- TOP PLAYERSOffensePABLO S. TORRE | August 20, 2012
- TAMPA BAY buccaneersENEMY lines WHAT A RIVAL COACH SAYSJune 28, 2012
- Faces in the CrowdJune 11, 2001
From where Tom Watson was on the 71st hole of the U.S. Open golf championship Sunday at Pebble Beach—in the garbage, on a downslope, looking at a slick green—you don't simply chip the ball into the cup for a birdie to beat Jack Nicklaus, who is already in the scorer's tent with a total good enough to win. First, you throw up.
Well, that's wrong, of course. If you're Watson, by now you're accustomed to beating Nicklaus in major tournaments because you've done it before at the Masters and in the British Open, so you lay open the blade of a sand wedge and plop the lob-chip shot softly onto the putting surface and then watch the flagstick get in the way of the ball to keep it from running all the way to the Lodge.
Of the many dramatic and championship-twisting shots that were struck and misstruck all last week on the Monterey Peninsula, and in all of the 81 Opens that came before this one, Watson's chip-in at the 17th on Sunday will be remembered for as long as men sew leather patches on the elbows of their tweed jackets.
Two quotes must be pressed into the family Bible along with the 16-foot hole-out that gave Watson his first Open title and his sixth major. Watson's regular caddie, Bruce Edwards, said to him before the shot, "Get it close." Replied Watson, "I'm not gonna get it close, I'm gonna make it!"
This was why Watson could be seen pointing at someone (Edwards) as he went into that sprint and dance around the edge of the green after the ball darted into the cup. If he had been a little more delirious and a little less careful, he might have discoed right into Carmel Bay.
Which brings up quote No. 2. Nicklaus was watching Watson's progress on a TV monitor in back of the 18th green. He had shot a fourth-round 69, three under par, and had a total of 284, four under for the 72 holes—six strokes better than the 290 with which he had won the Open at Pebble Beach back in '72. He had seen Watson's less-than-perfect two-iron from the 17th tee bounce and find the high grass on the upslope to the left of the green.
Certain bogey, Jack thought; I win. After the weirdness of most of Thursday, Friday, Saturday and all of Sunday, the two were dead-even tied. Nicklaus took his eyes off the monitor for just a second, and the next thing he saw on it was Watson looking like a man with an incurable itch, and a mighty roar was filling the air. A few minutes later, Watson was making a needless birdie at 18 to win by two strokes, and Nicklaus was shaking Tom's hand on the green, saying with a smile, "You little son of a bitch, you're something else."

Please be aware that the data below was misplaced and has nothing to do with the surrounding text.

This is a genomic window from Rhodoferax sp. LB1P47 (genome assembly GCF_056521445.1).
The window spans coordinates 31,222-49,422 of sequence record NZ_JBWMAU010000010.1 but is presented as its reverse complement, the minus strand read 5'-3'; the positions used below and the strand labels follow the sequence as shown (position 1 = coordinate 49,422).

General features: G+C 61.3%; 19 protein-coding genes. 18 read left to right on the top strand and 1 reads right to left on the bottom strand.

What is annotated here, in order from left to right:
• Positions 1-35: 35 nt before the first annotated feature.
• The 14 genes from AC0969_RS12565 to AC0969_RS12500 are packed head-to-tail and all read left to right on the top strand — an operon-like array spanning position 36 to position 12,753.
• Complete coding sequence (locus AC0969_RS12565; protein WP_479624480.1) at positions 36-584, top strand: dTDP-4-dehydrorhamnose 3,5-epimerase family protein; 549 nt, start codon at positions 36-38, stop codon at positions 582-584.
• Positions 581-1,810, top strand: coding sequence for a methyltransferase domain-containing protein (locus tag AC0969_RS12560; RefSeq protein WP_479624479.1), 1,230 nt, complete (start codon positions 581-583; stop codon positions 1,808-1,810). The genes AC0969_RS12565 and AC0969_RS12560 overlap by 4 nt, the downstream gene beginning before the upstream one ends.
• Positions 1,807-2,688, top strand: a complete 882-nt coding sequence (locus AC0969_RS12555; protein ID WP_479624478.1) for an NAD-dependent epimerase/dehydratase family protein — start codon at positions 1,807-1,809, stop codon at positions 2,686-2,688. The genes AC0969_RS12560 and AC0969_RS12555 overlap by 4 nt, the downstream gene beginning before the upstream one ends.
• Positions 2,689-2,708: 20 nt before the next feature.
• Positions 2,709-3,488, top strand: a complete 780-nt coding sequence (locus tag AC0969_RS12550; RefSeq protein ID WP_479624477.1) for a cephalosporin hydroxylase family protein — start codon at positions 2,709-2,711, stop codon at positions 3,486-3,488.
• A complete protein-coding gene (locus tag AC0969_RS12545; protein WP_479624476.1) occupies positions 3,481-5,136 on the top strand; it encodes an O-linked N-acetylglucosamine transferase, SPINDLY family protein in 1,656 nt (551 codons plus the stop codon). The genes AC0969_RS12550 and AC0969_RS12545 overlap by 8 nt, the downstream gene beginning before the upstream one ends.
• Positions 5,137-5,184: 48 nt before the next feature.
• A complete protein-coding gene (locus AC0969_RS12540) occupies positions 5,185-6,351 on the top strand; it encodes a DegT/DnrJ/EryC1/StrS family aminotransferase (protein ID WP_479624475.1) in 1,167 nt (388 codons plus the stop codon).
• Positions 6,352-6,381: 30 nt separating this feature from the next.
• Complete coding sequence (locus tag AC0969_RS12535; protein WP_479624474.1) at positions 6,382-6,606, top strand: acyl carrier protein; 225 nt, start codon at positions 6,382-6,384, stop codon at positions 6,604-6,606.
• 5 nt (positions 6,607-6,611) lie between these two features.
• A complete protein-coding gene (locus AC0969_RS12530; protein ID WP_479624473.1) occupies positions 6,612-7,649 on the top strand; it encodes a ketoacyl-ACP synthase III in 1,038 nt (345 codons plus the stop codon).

So ended one of the more fantastic U.S. Opens, or majors, of recent years. In the end, it was another Watson-Nicklaus saga. Watson-Nicklaus III, check your local neighborhood theater. No. I came at Augusta in 1977, when Tom outbattled Jack in the stretch to win the first of his two Masters titles—with a birdie at the 17th, incidentally. No. II came later that summer at Turnberry in Scotland when Watson captured the second of his three British Open trophies in a furious head-to-head duel, 65-65 in the third round, then 65-66 in the last round, the decisive birdie again coming at the 17th hole. Now this at Pebble Beach, and on Pebble's picturesque 17th.
Watson's chip-in must rank in history with two similar shots that have more or less decided major championships, although Watson's no doubt is the most stunning of the three. There is the wedge Arnold Palmer holed out from beside the 16th green at the 1962 Masters, a stroke that enabled him to gain a playoff with Gary Player and Dow Finsterwald, which he won. Then there was the chip shot Lee Trevino sank on the next-to-last hole at Muirfield in the 1972 British Open, and Nicklaus, who was shooting for the third leg of a Grand Slam, also was the victim there—on the 17th, of course.
"Yes, it has happened to me before, but I didn't think it would happen again," Nicklaus said after finishing second in the Open for the fourth time, in a major for the 18th, a remarkable feat all by itself, the more so when you reflect on the 19 majors he has won. "I rate Tom's [shot] up there with Trevino's," he added. "I suppose I've done it to other people, too. Maybe not by chipping in. When you think you've won, it's disappointing."